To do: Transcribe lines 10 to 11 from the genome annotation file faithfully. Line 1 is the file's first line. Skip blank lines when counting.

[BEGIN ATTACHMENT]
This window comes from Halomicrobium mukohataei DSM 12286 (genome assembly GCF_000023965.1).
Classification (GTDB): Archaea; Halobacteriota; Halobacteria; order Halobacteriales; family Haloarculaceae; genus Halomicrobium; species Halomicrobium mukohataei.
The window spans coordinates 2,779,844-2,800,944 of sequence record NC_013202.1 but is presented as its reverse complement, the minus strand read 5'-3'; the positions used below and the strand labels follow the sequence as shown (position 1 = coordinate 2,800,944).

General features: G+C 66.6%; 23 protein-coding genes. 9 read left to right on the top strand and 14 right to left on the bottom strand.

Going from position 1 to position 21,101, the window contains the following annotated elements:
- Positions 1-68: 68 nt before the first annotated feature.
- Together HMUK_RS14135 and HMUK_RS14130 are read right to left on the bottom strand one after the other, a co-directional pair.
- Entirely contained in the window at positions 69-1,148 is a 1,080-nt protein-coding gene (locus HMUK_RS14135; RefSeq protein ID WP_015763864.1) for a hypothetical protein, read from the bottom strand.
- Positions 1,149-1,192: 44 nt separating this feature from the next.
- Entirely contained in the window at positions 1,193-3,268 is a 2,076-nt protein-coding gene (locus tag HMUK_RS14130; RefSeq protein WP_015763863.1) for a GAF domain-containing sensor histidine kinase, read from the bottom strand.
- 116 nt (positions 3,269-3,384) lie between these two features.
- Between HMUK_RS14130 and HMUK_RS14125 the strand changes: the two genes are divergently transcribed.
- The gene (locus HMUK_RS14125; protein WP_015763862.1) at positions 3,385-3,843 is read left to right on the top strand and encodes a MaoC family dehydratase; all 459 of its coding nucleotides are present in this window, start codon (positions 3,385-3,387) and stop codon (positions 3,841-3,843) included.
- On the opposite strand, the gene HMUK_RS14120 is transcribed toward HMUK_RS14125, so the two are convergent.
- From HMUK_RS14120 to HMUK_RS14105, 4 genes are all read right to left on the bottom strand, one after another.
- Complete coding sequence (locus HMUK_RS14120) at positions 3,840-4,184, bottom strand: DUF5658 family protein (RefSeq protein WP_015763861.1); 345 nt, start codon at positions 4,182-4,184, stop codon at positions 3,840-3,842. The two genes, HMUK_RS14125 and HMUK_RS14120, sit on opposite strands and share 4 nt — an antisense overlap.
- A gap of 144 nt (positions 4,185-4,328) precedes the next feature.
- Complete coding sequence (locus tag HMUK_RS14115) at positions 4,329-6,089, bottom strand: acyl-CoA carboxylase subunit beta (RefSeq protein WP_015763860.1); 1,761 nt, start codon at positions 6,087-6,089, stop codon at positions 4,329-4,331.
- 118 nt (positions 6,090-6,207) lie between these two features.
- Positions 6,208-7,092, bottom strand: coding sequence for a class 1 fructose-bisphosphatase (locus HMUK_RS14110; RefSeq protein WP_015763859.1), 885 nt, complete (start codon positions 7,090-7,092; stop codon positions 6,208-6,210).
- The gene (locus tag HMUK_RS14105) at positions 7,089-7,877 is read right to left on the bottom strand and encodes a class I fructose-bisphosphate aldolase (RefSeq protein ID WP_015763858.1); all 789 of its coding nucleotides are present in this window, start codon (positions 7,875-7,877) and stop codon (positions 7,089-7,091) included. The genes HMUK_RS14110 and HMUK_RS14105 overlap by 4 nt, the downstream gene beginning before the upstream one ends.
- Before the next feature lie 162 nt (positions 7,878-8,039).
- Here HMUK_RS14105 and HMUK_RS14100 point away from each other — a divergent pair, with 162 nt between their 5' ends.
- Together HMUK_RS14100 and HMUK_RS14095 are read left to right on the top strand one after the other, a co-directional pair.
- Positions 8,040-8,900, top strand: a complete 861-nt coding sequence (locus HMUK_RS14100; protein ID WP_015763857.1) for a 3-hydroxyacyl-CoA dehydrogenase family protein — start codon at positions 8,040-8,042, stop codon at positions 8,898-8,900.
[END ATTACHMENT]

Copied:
- Entirely contained in the window at positions 1,193-3,268 is a 2,076-nt protein-coding gene (locus tag HMUK_RS14130; RefSeq protein WP_015763863.1) for a GAF domain-containing sensor histidine kinase, read from the bottom strand.
- 116 nt (positions 3,269-3,384) lie between these two features.